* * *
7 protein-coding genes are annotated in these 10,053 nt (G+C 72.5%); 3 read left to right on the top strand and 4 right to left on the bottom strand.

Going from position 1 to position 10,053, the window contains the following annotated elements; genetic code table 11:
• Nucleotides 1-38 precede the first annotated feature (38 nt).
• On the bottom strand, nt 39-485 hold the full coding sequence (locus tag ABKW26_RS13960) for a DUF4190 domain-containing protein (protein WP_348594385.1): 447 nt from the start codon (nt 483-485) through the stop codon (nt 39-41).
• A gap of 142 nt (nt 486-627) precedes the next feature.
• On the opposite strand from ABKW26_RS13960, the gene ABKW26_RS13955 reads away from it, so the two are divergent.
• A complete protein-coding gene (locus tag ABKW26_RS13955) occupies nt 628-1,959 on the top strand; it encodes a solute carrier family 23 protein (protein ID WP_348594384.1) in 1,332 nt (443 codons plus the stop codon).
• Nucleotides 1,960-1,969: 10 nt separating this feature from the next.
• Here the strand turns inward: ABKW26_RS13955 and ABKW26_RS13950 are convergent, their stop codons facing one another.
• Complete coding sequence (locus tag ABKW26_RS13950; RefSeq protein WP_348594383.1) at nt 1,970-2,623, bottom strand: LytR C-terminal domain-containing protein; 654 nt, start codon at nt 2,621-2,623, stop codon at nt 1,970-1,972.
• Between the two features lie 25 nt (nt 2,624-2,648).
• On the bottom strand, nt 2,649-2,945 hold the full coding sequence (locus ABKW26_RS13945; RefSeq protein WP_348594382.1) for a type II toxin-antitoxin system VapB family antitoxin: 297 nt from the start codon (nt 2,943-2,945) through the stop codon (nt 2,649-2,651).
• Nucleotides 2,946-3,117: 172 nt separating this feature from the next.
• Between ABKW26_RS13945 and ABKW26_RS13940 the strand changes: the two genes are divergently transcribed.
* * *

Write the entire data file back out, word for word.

7 protein-coding genes are annotated in these 10,053 nt (G+C 72.5%); 3 read left to right on the top strand and 4 right to left on the bottom strand.

Going from position 1 to position 10,053, the window contains the following annotated elements; genetic code table 11:
• Nucleotides 1-38 precede the first annotated feature (38 nt).
• On the bottom strand, nt 39-485 hold the full coding sequence (locus tag ABKW26_RS13960) for a DUF4190 domain-containing protein (protein WP_348594385.1): 447 nt from the start codon (nt 483-485) through the stop codon (nt 39-41).
• A gap of 142 nt (nt 486-627) precedes the next feature.
• On the opposite strand from ABKW26_RS13960, the gene ABKW26_RS13955 reads away from it, so the two are divergent.
• A complete protein-coding gene (locus tag ABKW26_RS13955) occupies nt 628-1,959 on the top strand; it encodes a solute carrier family 23 protein (protein ID WP_348594384.1) in 1,332 nt (443 codons plus the stop codon).
• Nucleotides 1,960-1,969: 10 nt separating this feature from the next.
• Here the strand turns inward: ABKW26_RS13955 and ABKW26_RS13950 are convergent, their stop codons facing one another.
• Complete coding sequence (locus tag ABKW26_RS13950; RefSeq protein WP_348594383.1) at nt 1,970-2,623, bottom strand: LytR C-terminal domain-containing protein; 654 nt, start codon at nt 2,621-2,623, stop codon at nt 1,970-1,972.
• Between the two features lie 25 nt (nt 2,624-2,648).
• On the bottom strand, nt 2,649-2,945 hold the full coding sequence (locus ABKW26_RS13945; RefSeq protein WP_348594382.1) for a type II toxin-antitoxin system VapB family antitoxin: 297 nt from the start codon (nt 2,943-2,945) through the stop codon (nt 2,649-2,651).
• Nucleotides 2,946-3,117: 172 nt separating this feature from the next.
• Between ABKW26_RS13945 and ABKW26_RS13940 the strand changes: the two genes are divergently transcribed.